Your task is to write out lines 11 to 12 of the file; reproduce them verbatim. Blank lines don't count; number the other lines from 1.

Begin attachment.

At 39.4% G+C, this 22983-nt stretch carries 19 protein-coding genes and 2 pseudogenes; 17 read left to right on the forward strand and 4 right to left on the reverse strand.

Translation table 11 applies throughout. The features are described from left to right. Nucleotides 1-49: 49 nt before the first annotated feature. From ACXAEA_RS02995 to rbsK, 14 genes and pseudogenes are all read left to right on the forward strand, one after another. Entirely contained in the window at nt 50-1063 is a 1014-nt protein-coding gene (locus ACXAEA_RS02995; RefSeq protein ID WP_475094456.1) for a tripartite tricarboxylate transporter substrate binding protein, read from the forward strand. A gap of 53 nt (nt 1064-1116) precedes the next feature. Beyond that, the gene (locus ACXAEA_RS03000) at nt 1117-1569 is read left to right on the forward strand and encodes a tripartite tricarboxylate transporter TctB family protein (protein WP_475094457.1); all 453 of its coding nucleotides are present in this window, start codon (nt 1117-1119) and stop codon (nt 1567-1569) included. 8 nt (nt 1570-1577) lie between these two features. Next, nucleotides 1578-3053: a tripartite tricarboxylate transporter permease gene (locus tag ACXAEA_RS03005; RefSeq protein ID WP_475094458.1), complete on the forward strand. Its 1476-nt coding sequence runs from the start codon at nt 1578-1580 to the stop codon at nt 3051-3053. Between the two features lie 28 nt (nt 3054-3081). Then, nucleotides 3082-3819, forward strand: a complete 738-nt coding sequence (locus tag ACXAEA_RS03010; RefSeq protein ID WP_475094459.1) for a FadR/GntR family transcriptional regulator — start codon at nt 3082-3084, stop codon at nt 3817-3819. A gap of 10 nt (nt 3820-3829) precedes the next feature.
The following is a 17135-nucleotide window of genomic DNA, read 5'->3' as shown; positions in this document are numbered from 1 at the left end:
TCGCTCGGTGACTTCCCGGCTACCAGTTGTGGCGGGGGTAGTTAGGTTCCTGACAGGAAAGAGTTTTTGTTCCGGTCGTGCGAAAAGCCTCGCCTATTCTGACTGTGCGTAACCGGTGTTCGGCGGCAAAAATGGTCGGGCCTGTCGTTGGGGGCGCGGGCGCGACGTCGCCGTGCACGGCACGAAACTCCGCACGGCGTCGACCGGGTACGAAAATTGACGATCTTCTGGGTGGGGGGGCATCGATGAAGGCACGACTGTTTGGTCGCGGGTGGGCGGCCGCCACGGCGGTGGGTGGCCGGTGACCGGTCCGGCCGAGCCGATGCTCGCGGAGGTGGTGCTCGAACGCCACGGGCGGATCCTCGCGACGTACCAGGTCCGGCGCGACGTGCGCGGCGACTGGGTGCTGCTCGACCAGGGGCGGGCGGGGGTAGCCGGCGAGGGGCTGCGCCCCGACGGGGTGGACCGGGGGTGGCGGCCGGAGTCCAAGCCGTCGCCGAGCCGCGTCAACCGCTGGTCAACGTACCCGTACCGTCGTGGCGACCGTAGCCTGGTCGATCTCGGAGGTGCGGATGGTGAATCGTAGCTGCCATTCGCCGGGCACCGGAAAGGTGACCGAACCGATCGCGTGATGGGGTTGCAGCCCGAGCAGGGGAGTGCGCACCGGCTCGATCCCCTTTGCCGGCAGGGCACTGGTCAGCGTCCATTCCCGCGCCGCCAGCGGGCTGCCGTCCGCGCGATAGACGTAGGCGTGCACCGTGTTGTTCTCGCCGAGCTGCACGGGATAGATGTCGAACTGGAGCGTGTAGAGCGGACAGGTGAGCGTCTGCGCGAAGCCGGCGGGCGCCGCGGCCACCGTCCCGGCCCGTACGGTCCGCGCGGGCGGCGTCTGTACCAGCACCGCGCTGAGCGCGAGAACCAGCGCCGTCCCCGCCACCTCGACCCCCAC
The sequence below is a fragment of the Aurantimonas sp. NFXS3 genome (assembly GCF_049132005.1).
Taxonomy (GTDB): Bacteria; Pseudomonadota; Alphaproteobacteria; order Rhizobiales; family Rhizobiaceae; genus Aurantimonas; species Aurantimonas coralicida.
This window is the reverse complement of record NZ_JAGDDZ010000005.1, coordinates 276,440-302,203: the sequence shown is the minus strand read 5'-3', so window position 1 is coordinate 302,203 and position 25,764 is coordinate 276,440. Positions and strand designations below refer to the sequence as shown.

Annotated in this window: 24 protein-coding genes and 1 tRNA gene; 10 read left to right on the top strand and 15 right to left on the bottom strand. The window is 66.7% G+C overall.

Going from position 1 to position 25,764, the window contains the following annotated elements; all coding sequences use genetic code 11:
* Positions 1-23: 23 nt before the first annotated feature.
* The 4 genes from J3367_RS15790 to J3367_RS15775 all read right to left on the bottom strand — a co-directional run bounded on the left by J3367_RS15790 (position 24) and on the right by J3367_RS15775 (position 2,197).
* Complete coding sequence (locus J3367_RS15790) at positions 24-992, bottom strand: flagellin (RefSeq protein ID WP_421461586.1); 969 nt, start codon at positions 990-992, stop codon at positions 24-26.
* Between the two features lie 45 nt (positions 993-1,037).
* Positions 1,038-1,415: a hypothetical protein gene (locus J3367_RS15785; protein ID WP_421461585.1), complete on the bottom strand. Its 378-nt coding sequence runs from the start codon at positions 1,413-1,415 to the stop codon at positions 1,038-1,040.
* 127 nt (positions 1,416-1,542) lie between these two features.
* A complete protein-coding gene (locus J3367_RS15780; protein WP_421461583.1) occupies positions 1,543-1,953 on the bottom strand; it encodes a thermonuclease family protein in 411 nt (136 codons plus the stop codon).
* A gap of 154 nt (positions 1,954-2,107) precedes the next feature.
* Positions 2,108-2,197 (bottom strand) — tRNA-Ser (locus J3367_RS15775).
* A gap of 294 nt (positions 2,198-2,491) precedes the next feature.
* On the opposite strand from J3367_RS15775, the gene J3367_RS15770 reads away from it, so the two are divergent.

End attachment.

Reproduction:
* The 4 genes from J3367_RS15790 to J3367_RS15775 all read right to left on the bottom strand — a co-directional run bounded on the left by J3367_RS15790 (position 24) and on the right by J3367_RS15775 (position 2,197).
* Complete coding sequence (locus J3367_RS15790) at positions 24-992, bottom strand: flagellin (RefSeq protein ID WP_421461586.1); 969 nt, start codon at positions 990-992, stop codon at positions 24-26.